I see Leland Glenna's essay as helpful in examining the role of The Soul of Agriculture (hereafter Soul) project because he showed how a reasonable analysis of the present state of agriculture would find fault with its constricted view of the final purpose of agriculture: profit and profit mainly by large commodity sales and export. The absence of known or knowable human beings, of familiar personal communities of consumers, workers, rural communities, of non-human animals and nature is underlined by him. To bring these values back to the explicit attention of agents and agencies will require that they change or else to ignore the valuesimmediately after asserting them.

It is a principal task of Soul to return to explicit recognition and policy-effective presence at least the goal values of sufficient, healthy and sustainable food/fiber supplies by means which respect the rights and dignity of all impacted parties (including nature).

Attractive Futures
It is also the task of Soul to describe scenarios, environments and relationships in which further values such as satisfying direct contact of farmers and consumers, the beauty of countrysides, well being of farm families, vigor and variety of rural social institutions and labor, the humane care of farm animals can flourish. Leland goes further in suggesting changes and incentives to change that can move agriculture toward the recapturing of those values.

Policy or Not?
A point being deliberated within Soul is whether it should promote policies and incentives (a kind of policy) which have the potential to do that recapturing of values.

I answer by first making a distinction between precise, detailed policy and broad generic policy. Values rule ethics and ethics should determine policy. And policy at a basic level must be explainable as an applied ethics. In this the draft document Creating a New Vision of Farming already agrees with Leland in advocating policy in a vague and general way. See for example Second Task, Ethical Principles, "Farmer/Consumer Relationships" . There the more person-to-person relationships are clearly advocated in the practical ethical principles listed. Probably underlying those recommendations are intuitions about humans. E.g. that consumer satisfaction directly experienced is a great motivator and reward for good work, that moral constraints against poor or dangerous production practices are more vividly felt when personal knowledge between farmer and consumers are present. And, more generally, absentee relationships can easily become morally coarse.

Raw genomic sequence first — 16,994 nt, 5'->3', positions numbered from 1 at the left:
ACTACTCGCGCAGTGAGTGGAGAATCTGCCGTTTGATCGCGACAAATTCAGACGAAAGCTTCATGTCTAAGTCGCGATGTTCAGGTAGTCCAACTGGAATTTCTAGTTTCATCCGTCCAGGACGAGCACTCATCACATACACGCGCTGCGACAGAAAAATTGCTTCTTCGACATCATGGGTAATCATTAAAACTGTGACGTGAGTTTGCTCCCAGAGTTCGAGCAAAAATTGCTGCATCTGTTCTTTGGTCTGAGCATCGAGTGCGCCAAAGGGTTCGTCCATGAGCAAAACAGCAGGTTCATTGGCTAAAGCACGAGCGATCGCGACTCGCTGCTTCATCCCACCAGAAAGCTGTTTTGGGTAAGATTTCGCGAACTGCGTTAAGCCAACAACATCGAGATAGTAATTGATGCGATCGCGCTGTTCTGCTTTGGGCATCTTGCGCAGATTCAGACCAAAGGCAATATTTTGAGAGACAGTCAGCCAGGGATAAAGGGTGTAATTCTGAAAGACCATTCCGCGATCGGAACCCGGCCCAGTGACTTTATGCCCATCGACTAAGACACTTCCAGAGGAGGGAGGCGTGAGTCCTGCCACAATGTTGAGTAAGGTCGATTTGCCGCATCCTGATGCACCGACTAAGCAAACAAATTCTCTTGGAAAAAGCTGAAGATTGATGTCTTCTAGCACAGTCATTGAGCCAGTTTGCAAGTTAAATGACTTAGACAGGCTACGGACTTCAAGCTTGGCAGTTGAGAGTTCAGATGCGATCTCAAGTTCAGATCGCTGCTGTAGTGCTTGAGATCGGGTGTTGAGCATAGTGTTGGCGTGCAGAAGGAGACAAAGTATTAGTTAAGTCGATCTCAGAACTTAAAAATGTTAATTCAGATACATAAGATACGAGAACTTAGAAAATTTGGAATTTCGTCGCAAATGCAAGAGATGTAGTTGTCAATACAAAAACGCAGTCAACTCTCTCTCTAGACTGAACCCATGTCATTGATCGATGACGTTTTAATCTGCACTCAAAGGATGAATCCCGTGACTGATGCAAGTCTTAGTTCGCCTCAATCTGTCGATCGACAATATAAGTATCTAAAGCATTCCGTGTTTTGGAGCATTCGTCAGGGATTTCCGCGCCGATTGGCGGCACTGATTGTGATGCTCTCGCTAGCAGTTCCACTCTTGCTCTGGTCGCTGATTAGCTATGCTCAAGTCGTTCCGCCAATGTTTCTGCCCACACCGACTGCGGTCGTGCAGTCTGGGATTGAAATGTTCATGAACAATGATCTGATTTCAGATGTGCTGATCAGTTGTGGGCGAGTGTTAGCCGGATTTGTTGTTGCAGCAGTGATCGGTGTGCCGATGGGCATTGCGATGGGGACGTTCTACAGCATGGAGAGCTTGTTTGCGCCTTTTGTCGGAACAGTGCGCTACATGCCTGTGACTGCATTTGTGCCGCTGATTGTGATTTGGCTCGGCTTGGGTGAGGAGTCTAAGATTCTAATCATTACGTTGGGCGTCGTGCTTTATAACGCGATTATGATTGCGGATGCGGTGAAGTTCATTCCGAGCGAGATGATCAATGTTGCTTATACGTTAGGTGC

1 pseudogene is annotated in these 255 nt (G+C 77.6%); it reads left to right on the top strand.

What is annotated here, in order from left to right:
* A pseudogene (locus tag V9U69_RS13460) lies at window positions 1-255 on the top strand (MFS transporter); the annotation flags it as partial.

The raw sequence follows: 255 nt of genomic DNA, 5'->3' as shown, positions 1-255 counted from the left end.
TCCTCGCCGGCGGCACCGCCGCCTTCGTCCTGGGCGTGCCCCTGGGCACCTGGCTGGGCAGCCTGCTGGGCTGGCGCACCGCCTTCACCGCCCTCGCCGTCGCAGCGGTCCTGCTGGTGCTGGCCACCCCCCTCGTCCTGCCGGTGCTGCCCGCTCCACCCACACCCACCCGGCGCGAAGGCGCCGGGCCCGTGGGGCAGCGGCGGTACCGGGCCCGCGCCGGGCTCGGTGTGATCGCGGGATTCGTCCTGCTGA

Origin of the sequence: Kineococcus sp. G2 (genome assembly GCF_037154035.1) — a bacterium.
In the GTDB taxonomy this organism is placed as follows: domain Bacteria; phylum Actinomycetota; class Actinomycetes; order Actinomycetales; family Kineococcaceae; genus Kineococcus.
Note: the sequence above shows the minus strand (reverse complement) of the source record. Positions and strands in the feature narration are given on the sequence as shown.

What "Farmer/Consumer Relationships" does not do is advocate the detailed kinds of incentives which Leland mentions. These incentives are clearly more detailed and more like what most people call "policy", and were they included in SARE's mandate in a new federal farm-bill they would be policy. But Leland's earlier four criteria are still broadly enough stated to be considered "pre-policy" ethical principles.

Applied to Soul Dialogues
What does this all mean for consensus formation dialogues in Soul? In my opinion the following two conclusions seem true:

(1) It would be extremely silly, even persnickety, to cut off some dialogue which had embraced the essence of "Farmer/Consumer Relationships" or even Leland's four criteria when someone asked: "For instance, how could we get this done?" and then wanted five minutes of imaginative proposals to list as possible policy. This is only too natural a progression. But there would be no need to get a consensus on them nor to include them in a statement except as an appendix or a footnote. It might even be appropriate to seek a consensus on an addition to "Farmer/Consumer Relationships", such as: "Incentives to make direct marketing financially and procedurally more attractive should be encouraged. Unjustified disincentives should be removed."

(2) The strong majority of Soul advisors and supporters do not want its dialogues and facilitated consensus formation activities to pursue on their own the precise policy language such as one would find in a new Farm Bill.. Soul has a unique task in getting the values discussed above back into the active political/intellectual forefront of people's thinking so that the aridity of "mass commodities for export" Leland depicts can be remedied and USDA operatives will no more forget food security than medical institutions can forget curing patients.